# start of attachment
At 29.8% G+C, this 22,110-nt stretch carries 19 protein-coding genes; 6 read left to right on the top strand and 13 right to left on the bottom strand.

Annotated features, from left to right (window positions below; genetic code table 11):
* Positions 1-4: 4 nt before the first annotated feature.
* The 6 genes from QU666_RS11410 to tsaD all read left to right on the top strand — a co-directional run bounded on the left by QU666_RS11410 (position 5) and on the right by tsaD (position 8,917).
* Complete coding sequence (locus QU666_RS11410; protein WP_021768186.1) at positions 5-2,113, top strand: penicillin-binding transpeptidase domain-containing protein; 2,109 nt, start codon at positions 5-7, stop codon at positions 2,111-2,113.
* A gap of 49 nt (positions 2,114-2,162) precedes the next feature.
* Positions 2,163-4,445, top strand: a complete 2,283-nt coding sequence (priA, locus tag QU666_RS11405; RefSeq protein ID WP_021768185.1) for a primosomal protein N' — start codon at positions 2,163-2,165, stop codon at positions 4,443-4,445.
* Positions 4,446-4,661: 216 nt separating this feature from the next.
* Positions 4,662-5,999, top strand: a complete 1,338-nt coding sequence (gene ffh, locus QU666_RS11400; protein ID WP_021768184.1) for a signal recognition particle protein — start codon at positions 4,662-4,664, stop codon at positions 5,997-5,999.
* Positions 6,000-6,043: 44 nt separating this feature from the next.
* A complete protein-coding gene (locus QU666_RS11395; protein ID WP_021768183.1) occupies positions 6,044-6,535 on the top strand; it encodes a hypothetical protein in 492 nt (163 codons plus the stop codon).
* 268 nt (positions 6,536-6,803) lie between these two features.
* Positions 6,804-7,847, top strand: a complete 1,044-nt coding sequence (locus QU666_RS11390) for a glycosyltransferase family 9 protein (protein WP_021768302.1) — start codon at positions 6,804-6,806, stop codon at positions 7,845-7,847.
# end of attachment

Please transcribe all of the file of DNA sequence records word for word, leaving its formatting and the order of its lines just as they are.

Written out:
At 29.8% G+C, this 22,110-nt stretch carries 19 protein-coding genes; 6 read left to right on the top strand and 13 right to left on the bottom strand.

Annotated features, from left to right (window positions below; genetic code table 11):
* Positions 1-4: 4 nt before the first annotated feature.
* The 6 genes from QU666_RS11410 to tsaD all read left to right on the top strand — a co-directional run bounded on the left by QU666_RS11410 (position 5) and on the right by tsaD (position 8,917).
* Complete coding sequence (locus QU666_RS11410; protein WP_021768186.1) at positions 5-2,113, top strand: penicillin-binding transpeptidase domain-containing protein; 2,109 nt, start codon at positions 5-7, stop codon at positions 2,111-2,113.
* A gap of 49 nt (positions 2,114-2,162) precedes the next feature.
* Positions 2,163-4,445, top strand: a complete 2,283-nt coding sequence (priA, locus tag QU666_RS11405; RefSeq protein ID WP_021768185.1) for a primosomal protein N' — start codon at positions 2,163-2,165, stop codon at positions 4,443-4,445.
* Positions 4,446-4,661: 216 nt separating this feature from the next.
* Positions 4,662-5,999, top strand: a complete 1,338-nt coding sequence (gene ffh, locus QU666_RS11400; protein ID WP_021768184.1) for a signal recognition particle protein — start codon at positions 4,662-4,664, stop codon at positions 5,997-5,999.
* Positions 6,000-6,043: 44 nt separating this feature from the next.
* A complete protein-coding gene (locus QU666_RS11395; protein ID WP_021768183.1) occupies positions 6,044-6,535 on the top strand; it encodes a hypothetical protein in 492 nt (163 codons plus the stop codon).
* 268 nt (positions 6,536-6,803) lie between these two features.
* Positions 6,804-7,847, top strand: a complete 1,044-nt coding sequence (locus QU666_RS11390) for a glycosyltransferase family 9 protein (protein WP_021768302.1) — start codon at positions 6,804-6,806, stop codon at positions 7,845-7,847.